Legal Question in Business Law in New Jersey

business corporation

if i form a llc with a business partner and he has a spouse, is the spouse entitled to any part of the business if my partner becomes deceased or in the event of their divorce?

Asked on 4/23/07, 11:09 am

3 Answers from Attorneys

Robert Davies The Davies Law Firm, P.A.

Re: business corporation

This is what you hire a business law attorney for. You should have a clear written agreement between the partners saying exactly what will happen. A couple hundred dollars in lawyer's fees will save you endless grief and probably thousands of dollars in lawyers' fees if you have to fight about it. And you have one less thing to worry about.

If you would like me to assist, please call my office. I am in Hackensack. A half hour consultation will be $75.00. You can then decide how you would like to proceed.

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Answered on 4/23/07, 11:21 am
John Corbett Corbett Law Firm LLC

Re: business corporation

This is a very good question with good timing. There are a number of important reasons to involve an experienced business lawyer in the setup of a company. You have hit on one of them.

If your partner dies, his interest in the business will pass with his other property. Perhaps that would be by will, perhaps it would go to his heirs. Either way, it probably will go to somebody who is not qualified to be your partner and not going to contribute to the business. Usually that is not what the business owners want for themselves but it is what they will (eventually) get unless there is a written agreement that says otherwise.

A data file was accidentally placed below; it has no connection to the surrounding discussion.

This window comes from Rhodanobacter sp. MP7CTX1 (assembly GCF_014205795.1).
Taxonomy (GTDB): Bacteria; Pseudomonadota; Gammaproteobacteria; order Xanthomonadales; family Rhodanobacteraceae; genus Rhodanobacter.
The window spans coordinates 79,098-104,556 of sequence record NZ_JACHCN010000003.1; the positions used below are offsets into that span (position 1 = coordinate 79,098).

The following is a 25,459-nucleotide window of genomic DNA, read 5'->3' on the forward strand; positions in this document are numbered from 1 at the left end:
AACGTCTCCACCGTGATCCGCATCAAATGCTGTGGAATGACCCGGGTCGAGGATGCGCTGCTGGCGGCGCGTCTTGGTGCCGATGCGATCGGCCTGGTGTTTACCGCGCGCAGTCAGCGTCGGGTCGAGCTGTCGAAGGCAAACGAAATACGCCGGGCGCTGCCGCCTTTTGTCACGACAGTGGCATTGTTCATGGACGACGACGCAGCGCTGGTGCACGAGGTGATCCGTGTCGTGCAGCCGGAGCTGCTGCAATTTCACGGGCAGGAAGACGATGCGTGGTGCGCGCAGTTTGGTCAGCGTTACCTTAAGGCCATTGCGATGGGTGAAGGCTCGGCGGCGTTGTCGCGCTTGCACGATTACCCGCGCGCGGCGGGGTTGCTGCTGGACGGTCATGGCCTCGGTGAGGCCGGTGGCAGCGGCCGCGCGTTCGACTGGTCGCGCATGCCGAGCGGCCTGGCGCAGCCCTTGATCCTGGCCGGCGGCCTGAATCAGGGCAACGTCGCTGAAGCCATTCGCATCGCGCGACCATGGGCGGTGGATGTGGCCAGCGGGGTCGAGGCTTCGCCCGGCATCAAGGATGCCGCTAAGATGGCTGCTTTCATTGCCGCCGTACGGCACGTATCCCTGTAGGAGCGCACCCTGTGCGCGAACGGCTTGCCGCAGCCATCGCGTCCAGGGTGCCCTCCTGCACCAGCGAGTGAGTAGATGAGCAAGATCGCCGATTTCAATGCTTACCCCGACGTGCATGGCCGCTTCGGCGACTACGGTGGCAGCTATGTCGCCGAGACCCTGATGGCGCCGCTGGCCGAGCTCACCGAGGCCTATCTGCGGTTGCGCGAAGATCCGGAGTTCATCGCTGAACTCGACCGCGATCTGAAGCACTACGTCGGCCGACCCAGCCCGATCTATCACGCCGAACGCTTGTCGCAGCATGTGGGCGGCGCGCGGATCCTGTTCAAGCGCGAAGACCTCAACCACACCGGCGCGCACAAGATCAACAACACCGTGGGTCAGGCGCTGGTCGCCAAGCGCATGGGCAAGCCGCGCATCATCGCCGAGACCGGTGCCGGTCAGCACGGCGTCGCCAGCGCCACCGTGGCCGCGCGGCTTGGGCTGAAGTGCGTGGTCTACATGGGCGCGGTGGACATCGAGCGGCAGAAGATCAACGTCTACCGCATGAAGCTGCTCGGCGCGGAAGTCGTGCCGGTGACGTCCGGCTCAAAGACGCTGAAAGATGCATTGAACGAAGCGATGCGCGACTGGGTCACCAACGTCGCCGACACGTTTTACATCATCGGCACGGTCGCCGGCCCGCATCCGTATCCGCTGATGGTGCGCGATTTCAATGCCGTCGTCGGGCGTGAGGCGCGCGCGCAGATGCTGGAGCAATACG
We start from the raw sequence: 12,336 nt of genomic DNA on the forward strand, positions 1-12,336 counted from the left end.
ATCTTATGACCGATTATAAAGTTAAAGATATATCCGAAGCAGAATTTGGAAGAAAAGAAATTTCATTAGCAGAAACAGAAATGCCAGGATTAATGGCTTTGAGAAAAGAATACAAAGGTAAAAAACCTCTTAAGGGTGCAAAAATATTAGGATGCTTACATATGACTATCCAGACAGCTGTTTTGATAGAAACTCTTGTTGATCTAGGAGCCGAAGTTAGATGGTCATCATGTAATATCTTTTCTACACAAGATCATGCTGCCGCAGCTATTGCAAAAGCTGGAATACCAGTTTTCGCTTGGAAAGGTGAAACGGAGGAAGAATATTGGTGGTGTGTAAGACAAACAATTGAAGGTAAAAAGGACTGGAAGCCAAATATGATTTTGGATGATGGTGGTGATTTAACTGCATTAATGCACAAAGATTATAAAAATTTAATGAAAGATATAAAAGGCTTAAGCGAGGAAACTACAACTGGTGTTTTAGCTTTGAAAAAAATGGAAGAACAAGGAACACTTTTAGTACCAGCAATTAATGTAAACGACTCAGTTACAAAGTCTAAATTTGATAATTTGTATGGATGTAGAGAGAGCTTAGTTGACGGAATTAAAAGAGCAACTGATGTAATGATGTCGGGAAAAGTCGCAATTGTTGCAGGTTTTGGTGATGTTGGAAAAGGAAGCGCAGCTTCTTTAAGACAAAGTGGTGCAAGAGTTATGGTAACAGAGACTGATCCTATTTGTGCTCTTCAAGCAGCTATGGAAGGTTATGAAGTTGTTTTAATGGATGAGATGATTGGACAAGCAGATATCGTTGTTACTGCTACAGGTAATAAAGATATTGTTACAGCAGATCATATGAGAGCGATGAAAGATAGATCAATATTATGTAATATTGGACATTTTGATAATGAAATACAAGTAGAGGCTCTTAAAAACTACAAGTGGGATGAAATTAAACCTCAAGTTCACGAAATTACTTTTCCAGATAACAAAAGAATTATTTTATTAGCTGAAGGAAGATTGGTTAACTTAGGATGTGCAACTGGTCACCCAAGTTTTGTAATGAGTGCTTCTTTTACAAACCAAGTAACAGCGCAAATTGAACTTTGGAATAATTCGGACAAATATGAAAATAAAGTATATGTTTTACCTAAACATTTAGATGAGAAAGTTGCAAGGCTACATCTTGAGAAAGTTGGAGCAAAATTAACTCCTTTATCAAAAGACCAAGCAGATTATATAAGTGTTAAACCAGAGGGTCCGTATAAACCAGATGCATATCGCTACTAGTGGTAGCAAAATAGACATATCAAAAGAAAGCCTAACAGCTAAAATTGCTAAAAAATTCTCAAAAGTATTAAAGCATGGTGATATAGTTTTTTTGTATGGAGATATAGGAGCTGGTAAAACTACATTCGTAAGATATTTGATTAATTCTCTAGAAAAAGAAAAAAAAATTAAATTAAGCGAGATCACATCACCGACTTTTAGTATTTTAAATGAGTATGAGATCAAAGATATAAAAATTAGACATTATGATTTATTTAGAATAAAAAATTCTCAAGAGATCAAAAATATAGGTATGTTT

Be a little cautious here. The forms for shareholder buyout for a corporation are not good prototypes for LLCs. The reason is that in most LLCs the owners expect to earn from their labors and only put in as much capital as they need to do that. In contrast, in a corporation, a large fraction of the owners expect to earn mostly on their investment without personal effort. The needs are different and the agreements that many lawyers adapted from corporations are frequently not much better than nothing.

Invest in some of your lawyer's time. Get a good Operating Agreement that is suitable for your business. Tie it with a buyout and succession agreement and sleep well.

My firm handles matters of this type. If I can be of further help to you, call or email. If you remind me that the contact was through Lawguru, the first consultation will be free.

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Answered on 4/23/07, 11:49 am
Jack Hubbert Law Offices of Jack Hubbert

Re: business corporation

The simple answer to your question is yes. The two possibilities you mention are examples of issues that should be covered in an operating agreement or separate buy-sell agreement.

Of course, this simple answer should not be considered legal advice since we do not at this time have an attorney client relationship. If I can be any service in helping you please feel free to contact me.

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Answered on 4/23/07, 12:04 pm

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